Life cycle assessment

Professor Sarah McLaren from Te Kura Mātauranga mō Ahuwhenua me Te Taiao School of Agriculture and Environment uses life cycle assessment to compare products for their environmental impacts or to compare alternative processes or policies.

When making purchasing decisions, cost, design and functionality are considerations for most people, and environmental impact is also playing an increasing role. Life cycle assessment is a technique that can be used to evaluate the environmental impacts of one product (or process, or service) against another. These impacts encompass manufacturing, transport, usage and disposal, and they extend from the time the raw materials to make the commodity are extracted from the earth to the time they are returned to it.

‘If you want to compare products for their environmental impacts or compare alternative processes or policies, then a life cycle perspective should be used,’ says Professor Sarah McLaren from Te Kura Mātauranga mō Ahuwhenua me Te Taiao School of Agriculture and Environment. Founder of the New Zealand Life Cycle Management Centre at Massey and one of the earliest researchers in the field internationally, Professor McLaren says she has had the privilege of seeing this research field grow over the past 30 years to become a basis for policy-making around the world. ‘There are people I’ve known since the mid-1990s who are still in this field and doing this work; there’s a real sense of an international community.’

Life cycle thinking is critical for a sustainable future

Professor Sarah McLaren

Professor Sarah McLaren, School of Agriculture and Environment

Last year, Professor McLaren was asked to lead a UN Food and Agriculture Organization (FAO) project on developing a proposed methodology for integrating both environmental and nutritional factors into the assessment of food products. ‘One product might have quite high environmental impacts but also a high nutritional value, and another could have lower environmental impacts but also a lower nutritional value. What is the basis on which to compare them?’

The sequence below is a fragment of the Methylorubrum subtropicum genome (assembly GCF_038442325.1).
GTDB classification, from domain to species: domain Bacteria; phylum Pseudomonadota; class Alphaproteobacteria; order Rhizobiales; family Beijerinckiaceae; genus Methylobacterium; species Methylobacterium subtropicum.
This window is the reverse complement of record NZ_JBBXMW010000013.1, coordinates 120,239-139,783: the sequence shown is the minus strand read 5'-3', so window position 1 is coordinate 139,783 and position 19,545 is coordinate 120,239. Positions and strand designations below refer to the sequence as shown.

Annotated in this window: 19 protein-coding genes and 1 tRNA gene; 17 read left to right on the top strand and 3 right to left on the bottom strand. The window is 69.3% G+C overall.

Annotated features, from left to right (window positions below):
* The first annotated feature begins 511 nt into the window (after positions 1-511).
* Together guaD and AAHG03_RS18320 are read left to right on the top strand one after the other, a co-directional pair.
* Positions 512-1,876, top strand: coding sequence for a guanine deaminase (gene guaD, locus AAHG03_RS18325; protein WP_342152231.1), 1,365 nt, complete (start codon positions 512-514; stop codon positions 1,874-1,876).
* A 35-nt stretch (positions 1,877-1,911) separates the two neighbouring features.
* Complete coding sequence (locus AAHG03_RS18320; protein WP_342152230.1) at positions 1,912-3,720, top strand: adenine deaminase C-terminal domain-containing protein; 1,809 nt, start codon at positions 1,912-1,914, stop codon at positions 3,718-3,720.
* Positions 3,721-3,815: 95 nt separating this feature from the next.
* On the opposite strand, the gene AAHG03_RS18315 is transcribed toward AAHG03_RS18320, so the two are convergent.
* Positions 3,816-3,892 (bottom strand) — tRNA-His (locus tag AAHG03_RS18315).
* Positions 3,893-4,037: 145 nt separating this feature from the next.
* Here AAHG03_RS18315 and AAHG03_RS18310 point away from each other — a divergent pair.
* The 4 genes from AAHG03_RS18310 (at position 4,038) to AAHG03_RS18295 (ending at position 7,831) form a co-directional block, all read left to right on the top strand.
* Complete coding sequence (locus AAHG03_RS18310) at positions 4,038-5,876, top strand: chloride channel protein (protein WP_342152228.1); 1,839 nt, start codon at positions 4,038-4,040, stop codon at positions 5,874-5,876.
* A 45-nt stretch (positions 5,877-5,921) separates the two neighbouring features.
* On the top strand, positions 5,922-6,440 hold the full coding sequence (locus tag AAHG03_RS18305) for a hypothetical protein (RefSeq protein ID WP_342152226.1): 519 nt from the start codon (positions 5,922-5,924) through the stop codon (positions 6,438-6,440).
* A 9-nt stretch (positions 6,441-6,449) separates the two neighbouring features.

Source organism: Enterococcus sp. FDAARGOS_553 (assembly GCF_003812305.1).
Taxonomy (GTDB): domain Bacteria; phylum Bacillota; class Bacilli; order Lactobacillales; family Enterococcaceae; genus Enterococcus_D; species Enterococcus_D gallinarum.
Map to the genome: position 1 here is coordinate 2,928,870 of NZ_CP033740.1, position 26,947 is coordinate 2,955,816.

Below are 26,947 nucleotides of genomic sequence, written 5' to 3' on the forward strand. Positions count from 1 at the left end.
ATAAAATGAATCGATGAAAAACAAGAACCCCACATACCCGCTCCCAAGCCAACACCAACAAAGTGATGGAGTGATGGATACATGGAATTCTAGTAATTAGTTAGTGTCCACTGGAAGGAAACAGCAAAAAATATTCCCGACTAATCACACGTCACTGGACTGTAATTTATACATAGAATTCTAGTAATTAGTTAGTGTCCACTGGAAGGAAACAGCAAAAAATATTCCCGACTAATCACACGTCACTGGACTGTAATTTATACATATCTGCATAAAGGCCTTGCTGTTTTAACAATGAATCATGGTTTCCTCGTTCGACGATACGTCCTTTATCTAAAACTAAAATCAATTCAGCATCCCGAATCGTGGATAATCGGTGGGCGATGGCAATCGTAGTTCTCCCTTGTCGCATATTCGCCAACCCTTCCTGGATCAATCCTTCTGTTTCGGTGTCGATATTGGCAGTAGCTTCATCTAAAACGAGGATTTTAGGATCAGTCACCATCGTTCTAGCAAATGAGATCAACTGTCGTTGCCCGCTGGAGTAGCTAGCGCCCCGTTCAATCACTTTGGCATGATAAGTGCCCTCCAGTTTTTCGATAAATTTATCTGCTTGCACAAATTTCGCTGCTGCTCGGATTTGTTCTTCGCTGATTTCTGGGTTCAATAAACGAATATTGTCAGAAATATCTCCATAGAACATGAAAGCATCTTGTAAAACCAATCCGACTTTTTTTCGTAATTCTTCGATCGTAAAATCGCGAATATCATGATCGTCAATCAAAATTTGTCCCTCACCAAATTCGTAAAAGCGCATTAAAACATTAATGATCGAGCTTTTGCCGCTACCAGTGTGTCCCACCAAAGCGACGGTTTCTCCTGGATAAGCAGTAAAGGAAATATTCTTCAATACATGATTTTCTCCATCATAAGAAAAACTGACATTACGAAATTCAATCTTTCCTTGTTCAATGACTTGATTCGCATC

The project was a collaboration between 30 international life cycle assessment and nutritional experts. Professor McLaren is now developing a proposal for a future programme to support policy-making on healthy diets from sustainable food systems. ‘Of course,’ she points out, ‘in real life you also need to think about the social context and the cultural significance of different types of foods, and we want to be able to incorporate that as well. Life cycle assessment can’t give you the answers in isolation, because you have to look at it in the context of the decision-making system.’

Professor McLaren has also been working in the area of absolute sustainability. ‘When we’re doing life cycle assessment, we’re looking at the environmental impacts relative to another product or another process,’ she says. ‘Equally, however, we need to be aware of the product’s impact compared to the amount that the natural environment can actually accommodate. For example, we can say that product A is better than product B for its climate change impact. But if those emissions mean that we would still tip over the 1.5°C global warming boundary, a target that’s been set by the Intergovernmental Panel on Climate Change and adopted by countries around the world, then we shouldn’t be consuming either A or B – we should be doing something different.’

Having always been interested in the relationship of humans with the natural environment, Professor McLaren explains that this has endured throughout her research career. ‘I have a natural science background but I’m interested in the boundary between the scientific approach and decision-making, so there is a transdisciplinary focus in what I do. A lot of researchers are interested just in scientific methods, but if we can more consciously address how people navigate through decision-making processes including the use of scientific information then we have more levers to improve those processes.

‘Something David Attenborough once said really affected me. There is a famous video clip of him reclining next to a group of endangered mountain gorillas in the forest. When asked if he was worried for his safety, he replied that what is far more worrying is the thought that they might not be there in future. It’s that kind of thinking that drives and motivates me to do what I’m doing.’

UN Sustainable Development Goals

Sarah McLaren

Learn more about the researcher using life cycle assessment to evaluate the environmental impacts of products.